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  • The US Supreme Court Gets With the Times…Sort Of

    In a recent, unanimous SCOTUS opinion (Riley v. California) the justices ruled that the police must obtain a warrant to search information on a suspect’s cell phone.  With this opinion, the Supreme Court took a big step toward protecting the 4th Amendment and a small step into the 21st century…well, sort of.  Essentially, the opinion, written by Chief Justice John Roberts, distinguishes between cell phones and typical pocket fare like cigarettes, wallets, knives and loose change.  Quoting Chief Justice Roberts – “Cell phones differ in both a quantitative and qualitative sense from other objects that might be kept on an arrestee’s person.  Many of these devices are in fact minicomputers that could just as easily be called cameras, video players, rolodexes, calendars, tape recorders, libraries, diaries, albums, televisions, maps, or newspapers.”  Some readers may need to Google rolodexes, tape recorders and albums to get the full meaning, but you get the point.  The opinion went further to state, “It is no exaggeration to say that many of the more than 90% of American adults who own a cell phone keep on their person a digital record of nearly every aspect of their lives.”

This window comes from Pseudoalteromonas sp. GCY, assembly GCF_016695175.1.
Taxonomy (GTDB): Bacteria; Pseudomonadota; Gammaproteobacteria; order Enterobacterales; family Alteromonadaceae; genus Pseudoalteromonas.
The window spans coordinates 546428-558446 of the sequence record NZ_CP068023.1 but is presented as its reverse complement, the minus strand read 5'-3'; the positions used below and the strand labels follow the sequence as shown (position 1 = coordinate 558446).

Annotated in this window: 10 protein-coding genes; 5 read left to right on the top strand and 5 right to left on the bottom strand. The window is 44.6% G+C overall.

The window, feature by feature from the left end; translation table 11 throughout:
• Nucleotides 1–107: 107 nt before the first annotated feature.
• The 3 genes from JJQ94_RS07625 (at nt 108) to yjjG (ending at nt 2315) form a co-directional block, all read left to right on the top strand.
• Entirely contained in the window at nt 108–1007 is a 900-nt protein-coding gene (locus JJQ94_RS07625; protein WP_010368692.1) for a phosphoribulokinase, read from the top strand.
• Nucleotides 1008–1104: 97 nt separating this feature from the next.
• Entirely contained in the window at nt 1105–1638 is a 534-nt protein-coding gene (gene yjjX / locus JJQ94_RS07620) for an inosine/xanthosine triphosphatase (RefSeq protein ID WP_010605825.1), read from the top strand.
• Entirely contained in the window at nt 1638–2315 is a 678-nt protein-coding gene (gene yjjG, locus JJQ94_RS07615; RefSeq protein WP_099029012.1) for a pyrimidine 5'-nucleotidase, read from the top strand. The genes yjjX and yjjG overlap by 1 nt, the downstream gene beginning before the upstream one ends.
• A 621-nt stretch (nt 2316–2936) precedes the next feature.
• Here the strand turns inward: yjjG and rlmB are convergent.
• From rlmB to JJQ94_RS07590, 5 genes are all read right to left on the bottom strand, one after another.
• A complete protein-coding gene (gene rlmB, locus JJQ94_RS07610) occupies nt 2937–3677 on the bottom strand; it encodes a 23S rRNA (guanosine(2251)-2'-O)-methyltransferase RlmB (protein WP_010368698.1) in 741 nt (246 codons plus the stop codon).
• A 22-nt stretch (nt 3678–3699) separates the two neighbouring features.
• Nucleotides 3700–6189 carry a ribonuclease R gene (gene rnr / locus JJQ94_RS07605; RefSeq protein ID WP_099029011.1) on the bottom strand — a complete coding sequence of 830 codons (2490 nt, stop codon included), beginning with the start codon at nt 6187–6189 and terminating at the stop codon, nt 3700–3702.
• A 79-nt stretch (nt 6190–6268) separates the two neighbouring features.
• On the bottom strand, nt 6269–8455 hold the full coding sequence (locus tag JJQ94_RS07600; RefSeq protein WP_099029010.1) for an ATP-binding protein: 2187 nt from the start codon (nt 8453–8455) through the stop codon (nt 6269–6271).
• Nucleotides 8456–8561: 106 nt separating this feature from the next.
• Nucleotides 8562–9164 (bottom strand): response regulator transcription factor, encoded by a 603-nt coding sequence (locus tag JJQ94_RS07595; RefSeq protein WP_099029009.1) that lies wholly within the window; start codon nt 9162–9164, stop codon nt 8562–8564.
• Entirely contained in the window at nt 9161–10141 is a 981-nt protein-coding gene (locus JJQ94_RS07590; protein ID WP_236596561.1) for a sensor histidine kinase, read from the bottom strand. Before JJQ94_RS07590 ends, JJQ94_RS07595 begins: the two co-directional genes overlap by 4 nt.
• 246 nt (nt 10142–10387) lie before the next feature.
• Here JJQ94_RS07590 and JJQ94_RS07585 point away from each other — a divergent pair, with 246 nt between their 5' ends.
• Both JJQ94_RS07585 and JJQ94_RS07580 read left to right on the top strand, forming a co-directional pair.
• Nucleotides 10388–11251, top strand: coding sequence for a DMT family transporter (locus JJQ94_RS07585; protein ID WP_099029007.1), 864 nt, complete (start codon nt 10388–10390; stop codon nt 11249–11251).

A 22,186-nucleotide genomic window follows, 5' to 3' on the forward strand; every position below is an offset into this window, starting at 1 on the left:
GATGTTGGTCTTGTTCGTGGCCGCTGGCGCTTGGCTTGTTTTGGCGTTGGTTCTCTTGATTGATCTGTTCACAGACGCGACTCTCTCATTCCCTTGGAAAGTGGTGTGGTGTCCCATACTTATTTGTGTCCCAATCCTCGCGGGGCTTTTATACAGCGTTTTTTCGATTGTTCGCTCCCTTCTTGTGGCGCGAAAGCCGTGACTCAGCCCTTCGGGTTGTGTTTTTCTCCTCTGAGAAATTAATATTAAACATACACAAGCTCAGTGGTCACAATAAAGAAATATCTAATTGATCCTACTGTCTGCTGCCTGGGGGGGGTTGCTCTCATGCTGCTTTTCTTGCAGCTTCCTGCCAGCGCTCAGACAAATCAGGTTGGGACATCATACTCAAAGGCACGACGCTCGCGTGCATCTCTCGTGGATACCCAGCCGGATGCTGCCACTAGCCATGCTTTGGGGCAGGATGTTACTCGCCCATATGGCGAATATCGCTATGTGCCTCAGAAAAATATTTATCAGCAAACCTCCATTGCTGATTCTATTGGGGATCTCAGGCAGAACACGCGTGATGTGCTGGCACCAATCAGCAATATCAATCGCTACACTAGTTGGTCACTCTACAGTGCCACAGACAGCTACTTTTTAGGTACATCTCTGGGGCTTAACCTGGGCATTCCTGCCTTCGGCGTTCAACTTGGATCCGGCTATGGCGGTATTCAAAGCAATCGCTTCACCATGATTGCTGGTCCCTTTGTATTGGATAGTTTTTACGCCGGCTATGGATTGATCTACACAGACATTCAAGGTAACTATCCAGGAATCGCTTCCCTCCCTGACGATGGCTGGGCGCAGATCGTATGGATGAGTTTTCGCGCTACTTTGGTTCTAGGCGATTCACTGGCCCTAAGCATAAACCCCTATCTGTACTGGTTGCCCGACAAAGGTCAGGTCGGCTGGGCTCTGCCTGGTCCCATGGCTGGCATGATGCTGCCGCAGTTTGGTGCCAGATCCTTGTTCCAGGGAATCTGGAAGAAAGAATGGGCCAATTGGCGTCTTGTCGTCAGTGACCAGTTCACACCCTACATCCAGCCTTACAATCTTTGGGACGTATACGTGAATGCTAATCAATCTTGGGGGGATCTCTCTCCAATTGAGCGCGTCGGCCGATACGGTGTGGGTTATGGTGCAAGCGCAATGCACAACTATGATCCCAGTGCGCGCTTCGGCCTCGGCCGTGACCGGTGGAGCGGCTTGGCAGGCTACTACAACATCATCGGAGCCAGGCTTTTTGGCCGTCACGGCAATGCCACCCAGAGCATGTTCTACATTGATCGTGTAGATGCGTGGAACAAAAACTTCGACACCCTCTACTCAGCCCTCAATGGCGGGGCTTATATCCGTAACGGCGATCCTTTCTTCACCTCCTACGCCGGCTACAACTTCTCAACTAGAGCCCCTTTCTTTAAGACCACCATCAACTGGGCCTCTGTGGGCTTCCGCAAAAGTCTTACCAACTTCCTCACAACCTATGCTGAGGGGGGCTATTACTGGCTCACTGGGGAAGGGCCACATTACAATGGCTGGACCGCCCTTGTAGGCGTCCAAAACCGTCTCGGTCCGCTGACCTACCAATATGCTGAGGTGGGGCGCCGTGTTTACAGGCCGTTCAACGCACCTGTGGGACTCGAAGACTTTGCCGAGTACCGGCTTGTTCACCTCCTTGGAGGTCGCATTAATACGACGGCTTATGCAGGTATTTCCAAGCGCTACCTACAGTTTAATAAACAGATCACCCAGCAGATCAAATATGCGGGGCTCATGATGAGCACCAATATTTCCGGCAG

I find it alarming that it took this long for this issue to be decided and that the US Supreme Court had to ultimately set the law of the land on such an obvious breach of the 4th Amendment.  I’m even more shocked to learn that as many as 10% of American adults don’t own a cell phone.

    The advancement of technology, well beyond cell phones, is far ahead of the courts.  As judges enter the 21st century, they will need to deal with all types of hairy issues that infringe upon the rights of U.S. citizens and deeply affect the judicial system.  Consider the use of data by the government in eavesdropping on and tracking individuals and the digital footprints left behind by all of us every day (e.g. cell tower data, EZ Pass, credit cards, social media posts).  Also consider the recent disclosure that Facebook conducted its own social experiment on 690,000 users to see how their shuffling of posts impacted how users posted in response. (Spoiler alert: those users shown more positive posts responded with more upbeat posts while those shown more negative posts – you guessed it – responded with more negative posts.)  While Facebook’s actions may not have broken the law, they do highlight how technology permeates our lives.  It influences everyone and needs to influence how quickly the courts get up to speed on its impact.

    Of course, the ultimate protection provided by this ruling under the 4th Amendment will be determined by how readily warrants to search cell phones are granted by judges in the lower courts.  So, while a step in the right direction – the future – it remains to be seen how stuck in the past we will actually be.

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